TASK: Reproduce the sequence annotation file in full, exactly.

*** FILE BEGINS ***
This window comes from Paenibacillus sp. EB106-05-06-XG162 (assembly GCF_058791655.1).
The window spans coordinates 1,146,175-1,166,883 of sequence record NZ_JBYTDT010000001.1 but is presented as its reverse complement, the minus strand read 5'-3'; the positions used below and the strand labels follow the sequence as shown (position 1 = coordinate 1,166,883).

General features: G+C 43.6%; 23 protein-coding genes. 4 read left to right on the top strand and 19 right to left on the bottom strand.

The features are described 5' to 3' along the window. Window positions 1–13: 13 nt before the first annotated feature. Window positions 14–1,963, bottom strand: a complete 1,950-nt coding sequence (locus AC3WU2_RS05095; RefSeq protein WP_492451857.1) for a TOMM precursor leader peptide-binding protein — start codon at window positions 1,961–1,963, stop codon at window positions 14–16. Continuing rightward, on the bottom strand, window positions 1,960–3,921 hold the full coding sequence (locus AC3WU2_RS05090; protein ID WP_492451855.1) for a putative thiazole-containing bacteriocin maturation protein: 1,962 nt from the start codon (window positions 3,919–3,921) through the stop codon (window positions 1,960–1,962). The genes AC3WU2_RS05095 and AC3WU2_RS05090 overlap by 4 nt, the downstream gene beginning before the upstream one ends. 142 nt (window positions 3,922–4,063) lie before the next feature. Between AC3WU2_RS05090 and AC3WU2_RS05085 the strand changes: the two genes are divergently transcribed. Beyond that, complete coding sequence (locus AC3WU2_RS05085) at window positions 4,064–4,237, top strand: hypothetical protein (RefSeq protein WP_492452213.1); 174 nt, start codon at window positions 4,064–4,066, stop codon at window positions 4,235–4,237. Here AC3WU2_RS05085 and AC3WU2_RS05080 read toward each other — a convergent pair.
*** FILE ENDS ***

This window comes from Paenibacillus sp. EB106-05-06-XG162 (assembly GCF_058791655.1).
The window spans coordinates 1,146,175-1,166,883 of sequence record NZ_JBYTDT010000001.1 but is presented as its reverse complement, the minus strand read 5'-3'; the positions used below and the strand labels follow the sequence as shown (position 1 = coordinate 1,166,883).

General features: G+C 43.6%; 23 protein-coding genes. 4 read left to right on the top strand and 19 right to left on the bottom strand.

The features are described 5' to 3' along the window. Window positions 1–13: 13 nt before the first annotated feature. Window positions 14–1,963, bottom strand: a complete 1,950-nt coding sequence (locus AC3WU2_RS05095; RefSeq protein WP_492451857.1) for a TOMM precursor leader peptide-binding protein — start codon at window positions 1,961–1,963, stop codon at window positions 14–16. Continuing rightward, on the bottom strand, window positions 1,960–3,921 hold the full coding sequence (locus AC3WU2_RS05090; protein ID WP_492451855.1) for a putative thiazole-containing bacteriocin maturation protein: 1,962 nt from the start codon (window positions 3,919–3,921) through the stop codon (window positions 1,960–1,962). The genes AC3WU2_RS05095 and AC3WU2_RS05090 overlap by 4 nt, the downstream gene beginning before the upstream one ends. 142 nt (window positions 3,922–4,063) lie before the next feature. Between AC3WU2_RS05090 and AC3WU2_RS05085 the strand changes: the two genes are divergently transcribed. Beyond that, complete coding sequence (locus AC3WU2_RS05085) at window positions 4,064–4,237, top strand: hypothetical protein (RefSeq protein WP_492452213.1); 174 nt, start codon at window positions 4,064–4,066, stop codon at window positions 4,235–4,237. Here AC3WU2_RS05085 and AC3WU2_RS05080 read toward each other — a convergent pair.